Ukrainian Faith Leaders are Finally Speaking With One Voice. We Should Listen.
March 24, 2022
This article was originally posted on March 22, 2022.
“Why I was so focused on my personal life before February 24, 2022?” I asked myself. “Now, how can I live abroad when my cities are being bombed and my people are being killed?”
American Civic Life
American Civic Life
I think that every Ukrainian person living in diaspora is asking themselves this kind of question. But as a student of theology, studying at the John Paul II Center in Rome, I also ask: is this a war of biblical proportions, with implications every bit as divinely significant as the wars we read about in our sacred texts?
This conflict has pushed me to think beyond the sacred value of life and to wonder whether freedom and dignity matter more than life itself. As one who believes that our life on Earth is but a first step, a waiting room before meeting God and entering life everlasting, death is itself not the worst outcome of this war. Experiencing the suffering of family and friends from afar is far worse, as is the sense that my own life lacks purpose until I return home and stand up for my homeland.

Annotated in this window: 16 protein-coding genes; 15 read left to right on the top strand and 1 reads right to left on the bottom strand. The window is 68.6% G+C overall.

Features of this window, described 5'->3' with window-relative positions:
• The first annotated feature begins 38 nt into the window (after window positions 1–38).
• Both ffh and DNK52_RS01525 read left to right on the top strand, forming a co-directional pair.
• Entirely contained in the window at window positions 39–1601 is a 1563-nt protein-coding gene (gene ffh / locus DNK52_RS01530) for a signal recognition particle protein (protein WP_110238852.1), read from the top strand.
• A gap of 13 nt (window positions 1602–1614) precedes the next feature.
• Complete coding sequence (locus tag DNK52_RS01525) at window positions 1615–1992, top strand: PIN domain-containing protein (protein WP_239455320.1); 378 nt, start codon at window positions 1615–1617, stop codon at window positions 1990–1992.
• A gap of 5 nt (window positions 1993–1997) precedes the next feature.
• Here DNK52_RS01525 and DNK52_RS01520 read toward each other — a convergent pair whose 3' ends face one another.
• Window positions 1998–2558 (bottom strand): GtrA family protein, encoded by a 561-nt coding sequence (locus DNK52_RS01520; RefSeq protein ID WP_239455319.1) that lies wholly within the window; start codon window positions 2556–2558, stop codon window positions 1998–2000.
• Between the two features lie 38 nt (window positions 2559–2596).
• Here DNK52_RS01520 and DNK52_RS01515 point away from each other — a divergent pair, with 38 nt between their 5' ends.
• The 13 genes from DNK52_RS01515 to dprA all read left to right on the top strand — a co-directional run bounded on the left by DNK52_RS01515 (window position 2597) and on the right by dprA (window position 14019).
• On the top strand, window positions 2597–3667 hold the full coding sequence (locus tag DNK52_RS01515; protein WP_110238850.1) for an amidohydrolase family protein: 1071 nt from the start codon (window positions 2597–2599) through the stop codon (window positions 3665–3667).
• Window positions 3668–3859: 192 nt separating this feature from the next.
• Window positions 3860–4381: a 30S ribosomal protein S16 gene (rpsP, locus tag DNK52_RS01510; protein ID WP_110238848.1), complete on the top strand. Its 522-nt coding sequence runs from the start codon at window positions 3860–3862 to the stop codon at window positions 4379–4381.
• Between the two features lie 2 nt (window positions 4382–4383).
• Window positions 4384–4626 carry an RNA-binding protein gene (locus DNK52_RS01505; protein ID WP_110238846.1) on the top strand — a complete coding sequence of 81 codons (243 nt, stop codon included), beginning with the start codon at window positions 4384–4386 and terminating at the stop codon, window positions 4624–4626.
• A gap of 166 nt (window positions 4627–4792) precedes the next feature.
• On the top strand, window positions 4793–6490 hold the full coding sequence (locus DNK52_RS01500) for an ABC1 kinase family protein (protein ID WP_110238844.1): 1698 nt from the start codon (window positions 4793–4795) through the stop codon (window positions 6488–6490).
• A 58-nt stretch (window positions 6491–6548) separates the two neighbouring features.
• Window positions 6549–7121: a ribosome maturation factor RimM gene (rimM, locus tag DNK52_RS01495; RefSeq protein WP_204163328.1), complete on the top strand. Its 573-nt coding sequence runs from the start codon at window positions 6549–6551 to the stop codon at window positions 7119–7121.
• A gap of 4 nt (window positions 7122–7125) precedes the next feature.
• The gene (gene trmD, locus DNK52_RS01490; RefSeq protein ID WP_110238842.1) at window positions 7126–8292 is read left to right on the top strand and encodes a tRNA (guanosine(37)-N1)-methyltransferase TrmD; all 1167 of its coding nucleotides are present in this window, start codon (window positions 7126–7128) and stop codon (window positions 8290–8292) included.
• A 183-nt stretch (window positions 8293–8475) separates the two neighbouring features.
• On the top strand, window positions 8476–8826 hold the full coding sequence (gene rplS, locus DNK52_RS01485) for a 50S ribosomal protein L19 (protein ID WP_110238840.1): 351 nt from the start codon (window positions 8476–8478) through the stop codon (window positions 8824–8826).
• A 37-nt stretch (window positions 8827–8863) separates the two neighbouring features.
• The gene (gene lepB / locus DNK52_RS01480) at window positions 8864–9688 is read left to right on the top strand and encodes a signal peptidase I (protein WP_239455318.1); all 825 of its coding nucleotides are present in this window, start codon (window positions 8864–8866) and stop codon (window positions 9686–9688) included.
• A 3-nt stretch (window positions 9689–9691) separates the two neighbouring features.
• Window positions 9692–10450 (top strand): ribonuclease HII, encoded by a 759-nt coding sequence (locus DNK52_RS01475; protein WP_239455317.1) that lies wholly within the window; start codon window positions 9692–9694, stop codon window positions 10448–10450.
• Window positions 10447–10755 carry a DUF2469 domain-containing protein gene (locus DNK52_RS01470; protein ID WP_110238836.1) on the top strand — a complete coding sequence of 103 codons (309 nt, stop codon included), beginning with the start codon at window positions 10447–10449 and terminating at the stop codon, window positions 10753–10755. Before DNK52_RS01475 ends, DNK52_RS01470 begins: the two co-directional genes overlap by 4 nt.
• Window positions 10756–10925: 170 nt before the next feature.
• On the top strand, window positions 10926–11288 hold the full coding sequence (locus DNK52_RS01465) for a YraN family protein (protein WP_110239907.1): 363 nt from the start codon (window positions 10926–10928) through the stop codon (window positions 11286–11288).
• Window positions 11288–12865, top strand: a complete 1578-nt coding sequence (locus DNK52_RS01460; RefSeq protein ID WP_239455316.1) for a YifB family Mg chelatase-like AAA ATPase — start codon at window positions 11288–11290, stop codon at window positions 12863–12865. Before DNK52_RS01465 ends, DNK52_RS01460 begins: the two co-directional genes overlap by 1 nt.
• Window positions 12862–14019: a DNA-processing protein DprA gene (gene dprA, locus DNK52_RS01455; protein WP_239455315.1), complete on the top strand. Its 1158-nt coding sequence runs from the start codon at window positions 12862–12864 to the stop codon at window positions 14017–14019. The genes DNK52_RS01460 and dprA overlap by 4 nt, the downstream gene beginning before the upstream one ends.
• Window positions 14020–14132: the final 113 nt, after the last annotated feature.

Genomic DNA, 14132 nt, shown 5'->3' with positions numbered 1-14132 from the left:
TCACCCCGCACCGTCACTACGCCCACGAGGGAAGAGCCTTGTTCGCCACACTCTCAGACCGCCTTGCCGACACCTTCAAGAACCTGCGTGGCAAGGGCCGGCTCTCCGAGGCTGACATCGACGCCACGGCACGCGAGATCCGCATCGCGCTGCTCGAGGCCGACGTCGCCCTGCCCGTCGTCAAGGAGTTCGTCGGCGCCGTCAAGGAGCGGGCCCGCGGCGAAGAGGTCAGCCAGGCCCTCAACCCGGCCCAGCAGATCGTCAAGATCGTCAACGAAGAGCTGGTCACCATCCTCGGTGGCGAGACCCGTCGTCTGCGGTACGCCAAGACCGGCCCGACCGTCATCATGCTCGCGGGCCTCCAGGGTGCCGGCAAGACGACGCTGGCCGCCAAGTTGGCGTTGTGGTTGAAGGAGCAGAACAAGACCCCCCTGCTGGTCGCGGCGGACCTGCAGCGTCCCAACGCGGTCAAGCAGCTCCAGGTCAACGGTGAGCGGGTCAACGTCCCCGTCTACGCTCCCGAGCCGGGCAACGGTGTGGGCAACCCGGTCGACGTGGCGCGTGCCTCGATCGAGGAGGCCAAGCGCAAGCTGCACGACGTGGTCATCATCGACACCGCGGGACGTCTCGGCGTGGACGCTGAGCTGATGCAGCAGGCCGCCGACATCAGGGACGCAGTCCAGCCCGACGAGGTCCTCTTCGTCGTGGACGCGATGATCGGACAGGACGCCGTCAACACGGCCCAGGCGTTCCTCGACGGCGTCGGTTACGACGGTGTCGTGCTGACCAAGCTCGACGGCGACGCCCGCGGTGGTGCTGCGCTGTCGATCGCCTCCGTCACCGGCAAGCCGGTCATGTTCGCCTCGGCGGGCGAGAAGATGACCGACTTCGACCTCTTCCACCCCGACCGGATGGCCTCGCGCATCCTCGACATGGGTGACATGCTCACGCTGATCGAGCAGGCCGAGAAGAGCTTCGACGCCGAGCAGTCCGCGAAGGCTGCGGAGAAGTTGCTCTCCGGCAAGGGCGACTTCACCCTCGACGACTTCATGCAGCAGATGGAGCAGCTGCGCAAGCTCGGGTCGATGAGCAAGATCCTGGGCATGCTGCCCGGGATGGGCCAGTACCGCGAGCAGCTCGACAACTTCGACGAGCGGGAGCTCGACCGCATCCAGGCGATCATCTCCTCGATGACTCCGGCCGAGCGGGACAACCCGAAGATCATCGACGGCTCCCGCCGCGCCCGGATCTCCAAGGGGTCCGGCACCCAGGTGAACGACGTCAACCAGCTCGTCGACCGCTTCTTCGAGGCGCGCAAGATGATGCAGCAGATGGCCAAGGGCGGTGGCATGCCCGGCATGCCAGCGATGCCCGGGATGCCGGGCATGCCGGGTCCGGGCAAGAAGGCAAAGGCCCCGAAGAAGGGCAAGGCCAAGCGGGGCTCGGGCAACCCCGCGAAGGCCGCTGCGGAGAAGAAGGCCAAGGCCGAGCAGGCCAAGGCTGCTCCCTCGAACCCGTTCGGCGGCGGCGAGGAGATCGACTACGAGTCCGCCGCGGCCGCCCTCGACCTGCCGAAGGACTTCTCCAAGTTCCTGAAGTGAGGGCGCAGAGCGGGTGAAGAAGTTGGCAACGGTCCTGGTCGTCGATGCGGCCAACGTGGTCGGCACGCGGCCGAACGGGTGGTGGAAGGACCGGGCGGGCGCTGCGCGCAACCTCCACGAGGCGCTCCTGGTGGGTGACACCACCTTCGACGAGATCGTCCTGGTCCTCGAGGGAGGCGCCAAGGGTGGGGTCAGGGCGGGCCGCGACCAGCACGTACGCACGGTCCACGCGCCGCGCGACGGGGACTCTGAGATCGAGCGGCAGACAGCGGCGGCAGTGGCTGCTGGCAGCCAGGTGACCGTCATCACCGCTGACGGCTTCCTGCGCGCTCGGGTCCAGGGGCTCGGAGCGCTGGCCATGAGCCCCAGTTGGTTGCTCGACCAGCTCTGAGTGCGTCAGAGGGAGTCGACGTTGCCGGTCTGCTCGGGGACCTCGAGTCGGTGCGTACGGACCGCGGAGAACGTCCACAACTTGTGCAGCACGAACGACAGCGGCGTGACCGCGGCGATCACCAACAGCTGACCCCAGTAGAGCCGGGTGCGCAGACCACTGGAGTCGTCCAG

I have spent so much of my life searching for God, blaming God, doubting God, fighting with God. I worked with other religious communities, from across Christian denominations, Jewish organizations, Muslim communities, and those of all traditions who approach their faith with honesty and humanity. I study how we should defend peace, justice and other powerful values. But these studies felt increasingly artificial and theoretical – until now.
Now I realize that God knows more than we all do. In the darkest times God shows you the brightest people. I have seen something that makes me feel powerful and proud of Ukraine: Faith leaders across denominations are uniting in common cause. Many people who do not speak Ukrainian or see the war from our perspective might not otherwise be aware of this phenomenon, this surge of religious pluralism that Ukrainians are living into. This moment may come to define Ukrainian identity for generations to come. If so, our culture may be one of religious pluralism and widespread acceptance of different Christian churches, Muslim, Jewish, and humanist communities. If we can support each other in times like this, God can be felt our midst, even at a time filled with such desperation and pain.
In the past weeks, I have watched hundreds of videos and countless articles and social media posts from Ukrainian religious leaders of all backgrounds. Here are some of the many that call for hope, unity, and a sense of common purpose that transcends any theological differences. “We will fight back, we will win! You have a chance for self-determination, freedom, the revival of your national, cultural and religious identity.” – Sheikh Ismagilov, Mufti of the Religious Administration of Muslims of Ukraine “Ummah.”